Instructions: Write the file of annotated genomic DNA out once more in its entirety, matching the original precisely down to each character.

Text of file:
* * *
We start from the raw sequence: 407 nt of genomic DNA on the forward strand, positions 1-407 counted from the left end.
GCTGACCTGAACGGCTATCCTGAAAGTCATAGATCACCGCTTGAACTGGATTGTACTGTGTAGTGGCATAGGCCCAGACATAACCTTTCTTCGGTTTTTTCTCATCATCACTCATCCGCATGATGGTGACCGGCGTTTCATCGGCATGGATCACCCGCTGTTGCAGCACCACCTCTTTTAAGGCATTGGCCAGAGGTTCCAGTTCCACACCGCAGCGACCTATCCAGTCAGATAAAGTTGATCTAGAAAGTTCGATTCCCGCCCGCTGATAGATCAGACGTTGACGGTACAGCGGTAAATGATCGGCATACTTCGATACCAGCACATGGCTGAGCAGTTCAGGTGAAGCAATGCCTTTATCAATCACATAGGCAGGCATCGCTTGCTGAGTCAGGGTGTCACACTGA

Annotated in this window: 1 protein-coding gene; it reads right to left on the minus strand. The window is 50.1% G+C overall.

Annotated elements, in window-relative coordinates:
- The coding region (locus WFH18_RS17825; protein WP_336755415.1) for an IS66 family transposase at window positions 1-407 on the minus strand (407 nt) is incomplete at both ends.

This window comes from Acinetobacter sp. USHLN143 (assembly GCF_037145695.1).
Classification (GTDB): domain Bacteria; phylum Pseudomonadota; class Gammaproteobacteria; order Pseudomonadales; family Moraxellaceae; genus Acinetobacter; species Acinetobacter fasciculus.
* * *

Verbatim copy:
We start from the raw sequence: 407 nt of genomic DNA on the forward strand, positions 1-407 counted from the left end.
GCTGACCTGAACGGCTATCCTGAAAGTCATAGATCACCGCTTGAACTGGATTGTACTGTGTAGTGGCATAGGCCCAGACATAACCTTTCTTCGGTTTTTTCTCATCATCACTCATCCGCATGATGGTGACCGGCGTTTCATCGGCATGGATCACCCGCTGTTGCAGCACCACCTCTTTTAAGGCATTGGCCAGAGGTTCCAGTTCCACACCGCAGCGACCTATCCAGTCAGATAAAGTTGATCTAGAAAGTTCGATTCCCGCCCGCTGATAGATCAGACGTTGACGGTACAGCGGTAAATGATCGGCATACTTCGATACCAGCACATGGCTGAGCAGTTCAGGTGAAGCAATGCCTTTATCAATCACATAGGCAGGCATCGCTTGCTGAGTCAGGGTGTCACACTGA

Annotated in this window: 1 protein-coding gene; it reads right to left on the minus strand. The window is 50.1% G+C overall.

Annotated elements, in window-relative coordinates:
- The coding region (locus WFH18_RS17825; protein WP_336755415.1) for an IS66 family transposase at window positions 1-407 on the minus strand (407 nt) is incomplete at both ends.

This window comes from Acinetobacter sp. USHLN143 (assembly GCF_037145695.1).
Classification (GTDB): domain Bacteria; phylum Pseudomonadota; class Gammaproteobacteria; order Pseudomonadales; family Moraxellaceae; genus Acinetobacter; species Acinetobacter fasciculus.